On February 14, 2011 President Obama announced the release of America’s Great Outdoors: A Promise to Future Generations, the Administration’s action plan for the America’s Great Outdoors Initiative. The Initiative was launched last April by President Obama to develop a 21st-century conservation and recreation agenda. Instead of dictating policies, this initiative turns to communities for local, grassroots conservation initiatives. Instead of growing bureaucracy, it calls for reworking inefficient policies and making the Federal Government a better partner with states, tribes and local communities.

The Initiative is a significant effort to address Americans’ growing disconnection with the outdoors and, in part, the mounting pressures lands and natural resources face. The initiative is fueled by a three-pronged vision that seeks to (1) connect Americans to the outdoors, (2) conserve and restore the outdoors, and (3) evolve a collaborative approach in the process.

The plan also calls for full funding of the Land and Water Conservation Fund and the establishment of a Conservation Service Corps to engage youth in water restoration and public lands.

View this video to listen to President Obama’s comments on the initiative. Visit the America’s Great Outdoors website to read the full report and share your own comments.

 

 
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spacer Sparrow. Photo by Linda Campbell
  White-crowned Sparrows are common migrants through the Bay Area. Photo by Linda Campbell
 

Yellow-rumped Warbler. Photo by Tom Grey

  Yellow-rumped Warblers and Orange-crowned Warblers are two passerine species best seen in the Bay Area during spring migration. Photo by Tom Grey
 

Swainson's Hawk. Photo by Tom Grey

  Swainson's Hawks can have incredibly long migrations. Birdwatchers are thrilled when they pass through the Bay Area. Photo by Tom Grey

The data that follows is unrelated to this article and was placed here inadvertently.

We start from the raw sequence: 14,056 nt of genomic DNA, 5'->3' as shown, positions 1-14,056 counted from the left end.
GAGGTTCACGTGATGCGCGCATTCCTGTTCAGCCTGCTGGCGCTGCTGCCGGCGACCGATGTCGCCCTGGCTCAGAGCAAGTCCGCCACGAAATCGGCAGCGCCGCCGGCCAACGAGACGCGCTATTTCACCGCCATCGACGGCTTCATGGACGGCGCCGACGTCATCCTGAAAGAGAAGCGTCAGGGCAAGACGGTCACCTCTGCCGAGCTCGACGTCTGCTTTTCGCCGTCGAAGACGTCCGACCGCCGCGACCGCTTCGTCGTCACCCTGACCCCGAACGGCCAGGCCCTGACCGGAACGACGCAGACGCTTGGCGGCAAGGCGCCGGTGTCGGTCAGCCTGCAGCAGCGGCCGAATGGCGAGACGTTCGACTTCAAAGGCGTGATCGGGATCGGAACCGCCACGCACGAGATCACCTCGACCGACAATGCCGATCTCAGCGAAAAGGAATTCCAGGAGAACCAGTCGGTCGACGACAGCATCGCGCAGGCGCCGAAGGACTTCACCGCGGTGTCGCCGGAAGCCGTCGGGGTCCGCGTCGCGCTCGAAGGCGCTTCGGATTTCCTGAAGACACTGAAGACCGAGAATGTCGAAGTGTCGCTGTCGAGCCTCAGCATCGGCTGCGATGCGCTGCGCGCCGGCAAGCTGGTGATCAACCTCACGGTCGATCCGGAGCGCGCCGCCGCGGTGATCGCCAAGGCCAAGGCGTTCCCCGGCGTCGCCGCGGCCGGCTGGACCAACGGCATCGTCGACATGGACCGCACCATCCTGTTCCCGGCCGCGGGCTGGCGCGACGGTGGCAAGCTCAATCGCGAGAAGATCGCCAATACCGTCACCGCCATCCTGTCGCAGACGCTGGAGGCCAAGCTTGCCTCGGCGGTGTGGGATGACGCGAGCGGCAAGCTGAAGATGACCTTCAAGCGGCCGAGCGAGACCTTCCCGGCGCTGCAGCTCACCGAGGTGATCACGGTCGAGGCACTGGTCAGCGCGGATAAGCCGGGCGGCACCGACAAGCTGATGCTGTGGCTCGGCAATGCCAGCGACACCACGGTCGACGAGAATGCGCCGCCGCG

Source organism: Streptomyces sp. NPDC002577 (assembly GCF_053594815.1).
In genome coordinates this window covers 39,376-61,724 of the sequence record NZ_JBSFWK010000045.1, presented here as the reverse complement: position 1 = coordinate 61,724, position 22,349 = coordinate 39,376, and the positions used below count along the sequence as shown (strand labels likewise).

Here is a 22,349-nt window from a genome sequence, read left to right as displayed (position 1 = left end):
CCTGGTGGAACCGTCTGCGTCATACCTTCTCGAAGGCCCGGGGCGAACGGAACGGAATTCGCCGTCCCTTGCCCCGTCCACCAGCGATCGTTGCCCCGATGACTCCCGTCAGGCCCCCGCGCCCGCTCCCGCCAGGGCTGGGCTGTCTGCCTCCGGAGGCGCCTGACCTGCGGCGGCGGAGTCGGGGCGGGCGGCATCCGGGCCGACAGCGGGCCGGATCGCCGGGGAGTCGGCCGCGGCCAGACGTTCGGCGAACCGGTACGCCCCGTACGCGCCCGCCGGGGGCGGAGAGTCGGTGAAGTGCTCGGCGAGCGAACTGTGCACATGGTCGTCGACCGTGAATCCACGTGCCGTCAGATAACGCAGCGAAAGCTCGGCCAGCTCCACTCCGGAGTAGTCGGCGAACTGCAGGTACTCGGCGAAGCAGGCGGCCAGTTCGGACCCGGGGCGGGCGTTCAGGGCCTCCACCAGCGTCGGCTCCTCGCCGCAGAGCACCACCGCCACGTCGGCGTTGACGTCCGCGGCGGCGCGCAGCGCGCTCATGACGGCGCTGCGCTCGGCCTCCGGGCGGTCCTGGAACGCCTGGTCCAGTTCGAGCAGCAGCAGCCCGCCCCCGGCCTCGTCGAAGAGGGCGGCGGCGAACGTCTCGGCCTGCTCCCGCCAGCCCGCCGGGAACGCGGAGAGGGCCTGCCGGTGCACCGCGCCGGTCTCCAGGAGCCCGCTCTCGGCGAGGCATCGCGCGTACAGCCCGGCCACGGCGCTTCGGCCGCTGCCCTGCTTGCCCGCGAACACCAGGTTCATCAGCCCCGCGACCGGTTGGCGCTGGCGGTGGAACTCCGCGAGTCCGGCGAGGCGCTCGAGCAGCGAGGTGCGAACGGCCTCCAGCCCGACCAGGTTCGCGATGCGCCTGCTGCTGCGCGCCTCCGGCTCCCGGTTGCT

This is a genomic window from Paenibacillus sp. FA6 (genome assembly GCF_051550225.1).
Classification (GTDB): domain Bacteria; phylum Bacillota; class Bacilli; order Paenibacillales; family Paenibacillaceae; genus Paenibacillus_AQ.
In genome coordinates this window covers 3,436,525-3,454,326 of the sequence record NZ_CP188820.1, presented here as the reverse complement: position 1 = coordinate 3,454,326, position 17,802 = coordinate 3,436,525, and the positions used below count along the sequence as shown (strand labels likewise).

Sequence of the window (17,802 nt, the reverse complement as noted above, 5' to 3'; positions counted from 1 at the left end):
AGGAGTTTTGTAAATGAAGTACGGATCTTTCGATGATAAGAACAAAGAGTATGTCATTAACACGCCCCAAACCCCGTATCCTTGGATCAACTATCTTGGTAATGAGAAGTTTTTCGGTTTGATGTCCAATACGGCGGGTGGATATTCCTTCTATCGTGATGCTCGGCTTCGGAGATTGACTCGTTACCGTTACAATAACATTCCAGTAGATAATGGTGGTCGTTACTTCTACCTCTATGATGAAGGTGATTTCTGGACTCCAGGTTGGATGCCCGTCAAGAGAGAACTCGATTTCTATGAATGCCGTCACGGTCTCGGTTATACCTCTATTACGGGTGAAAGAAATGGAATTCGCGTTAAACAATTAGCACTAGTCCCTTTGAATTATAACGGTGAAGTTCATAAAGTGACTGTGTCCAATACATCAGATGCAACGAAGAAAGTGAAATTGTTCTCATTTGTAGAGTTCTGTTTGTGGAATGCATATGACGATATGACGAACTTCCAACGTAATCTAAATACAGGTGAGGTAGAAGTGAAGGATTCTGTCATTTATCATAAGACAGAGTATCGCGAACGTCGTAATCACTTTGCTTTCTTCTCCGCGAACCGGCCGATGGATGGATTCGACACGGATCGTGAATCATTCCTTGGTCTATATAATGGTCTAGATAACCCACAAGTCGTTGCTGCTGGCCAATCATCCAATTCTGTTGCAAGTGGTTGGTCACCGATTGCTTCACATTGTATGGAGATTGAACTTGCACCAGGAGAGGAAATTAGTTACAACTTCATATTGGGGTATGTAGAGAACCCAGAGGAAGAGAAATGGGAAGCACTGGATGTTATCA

Cormorant and Gull. Photo by Laura Milholland
  Although many are year-round residents, several gull species migrate. They'll try to take advantage of an easy meal to fuel up for the next leg of the trip. Photo by Laura MIlhollan

spring migration

Wildlife watchers are keenly aware of birds' fall migration, but if birds go somewhere in the fall, they must return in the spring. The spring migration gets less notice because the return of the birds is often rivaled by the bursting forth of the colorful flowers and
warm breezes of the new season. Also, spring migrants often arrive at night using magnetic cues and navigating by the stars.

Fall migration can be a leisurely affair — birds will stop to feed wherever they find food — but spring brings an urgency.

The breeding season sets its own pace for each species, with rewards for optimal time of arrival.  For most bird species, the keenest males beat it back to secure the best territories and nest sites. They may even lock right in on the site they used last year. Like fans at a rock concert, they stake out a perimeter and defend the area, singing out their territory and calling in the girls.